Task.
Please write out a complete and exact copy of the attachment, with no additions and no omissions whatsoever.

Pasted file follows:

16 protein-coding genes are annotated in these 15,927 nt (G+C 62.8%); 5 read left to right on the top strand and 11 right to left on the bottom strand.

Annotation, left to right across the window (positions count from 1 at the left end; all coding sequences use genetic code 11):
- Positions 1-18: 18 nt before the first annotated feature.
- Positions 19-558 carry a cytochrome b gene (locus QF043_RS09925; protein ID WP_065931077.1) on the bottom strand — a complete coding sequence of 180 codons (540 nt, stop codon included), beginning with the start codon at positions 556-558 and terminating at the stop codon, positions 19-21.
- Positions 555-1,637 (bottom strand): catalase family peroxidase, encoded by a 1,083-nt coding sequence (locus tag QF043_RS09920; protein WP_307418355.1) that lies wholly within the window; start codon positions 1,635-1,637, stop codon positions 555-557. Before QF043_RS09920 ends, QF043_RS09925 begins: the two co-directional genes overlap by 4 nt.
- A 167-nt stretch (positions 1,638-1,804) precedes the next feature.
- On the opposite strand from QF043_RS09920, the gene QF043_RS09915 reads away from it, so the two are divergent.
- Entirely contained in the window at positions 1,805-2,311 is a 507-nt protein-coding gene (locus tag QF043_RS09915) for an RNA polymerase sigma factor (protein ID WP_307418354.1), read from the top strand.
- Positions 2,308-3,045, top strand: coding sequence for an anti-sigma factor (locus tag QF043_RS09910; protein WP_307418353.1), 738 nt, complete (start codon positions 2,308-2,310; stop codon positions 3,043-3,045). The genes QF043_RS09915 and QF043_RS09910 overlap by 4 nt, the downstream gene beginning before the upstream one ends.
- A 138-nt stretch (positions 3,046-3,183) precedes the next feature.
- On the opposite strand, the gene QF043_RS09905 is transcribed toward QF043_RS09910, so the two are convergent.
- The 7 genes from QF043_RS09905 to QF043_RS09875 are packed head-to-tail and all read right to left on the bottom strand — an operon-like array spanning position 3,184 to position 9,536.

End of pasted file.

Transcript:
16 protein-coding genes are annotated in these 15,927 nt (G+C 62.8%); 5 read left to right on the top strand and 11 right to left on the bottom strand.

Annotation, left to right across the window (positions count from 1 at the left end; all coding sequences use genetic code 11):
- Positions 1-18: 18 nt before the first annotated feature.
- Positions 19-558 carry a cytochrome b gene (locus QF043_RS09925; protein ID WP_065931077.1) on the bottom strand — a complete coding sequence of 180 codons (540 nt, stop codon included), beginning with the start codon at positions 556-558 and terminating at the stop codon, positions 19-21.
- Positions 555-1,637 (bottom strand): catalase family peroxidase, encoded by a 1,083-nt coding sequence (locus tag QF043_RS09920; protein WP_307418355.1) that lies wholly within the window; start codon positions 1,635-1,637, stop codon positions 555-557. Before QF043_RS09920 ends, QF043_RS09925 begins: the two co-directional genes overlap by 4 nt.
- A 167-nt stretch (positions 1,638-1,804) precedes the next feature.
- On the opposite strand from QF043_RS09920, the gene QF043_RS09915 reads away from it, so the two are divergent.
- Entirely contained in the window at positions 1,805-2,311 is a 507-nt protein-coding gene (locus tag QF043_RS09915) for an RNA polymerase sigma factor (protein ID WP_307418354.1), read from the top strand.
- Positions 2,308-3,045, top strand: coding sequence for an anti-sigma factor (locus tag QF043_RS09910; protein WP_307418353.1), 738 nt, complete (start codon positions 2,308-2,310; stop codon positions 3,043-3,045). The genes QF043_RS09915 and QF043_RS09910 overlap by 4 nt, the downstream gene beginning before the upstream one ends.
- A 138-nt stretch (positions 3,046-3,183) precedes the next feature.
- On the opposite strand, the gene QF043_RS09905 is transcribed toward QF043_RS09910, so the two are convergent.
- The 7 genes from QF043_RS09905 to QF043_RS09875 are packed head-to-tail and all read right to left on the bottom strand — an operon-like array spanning position 3,184 to position 9,536.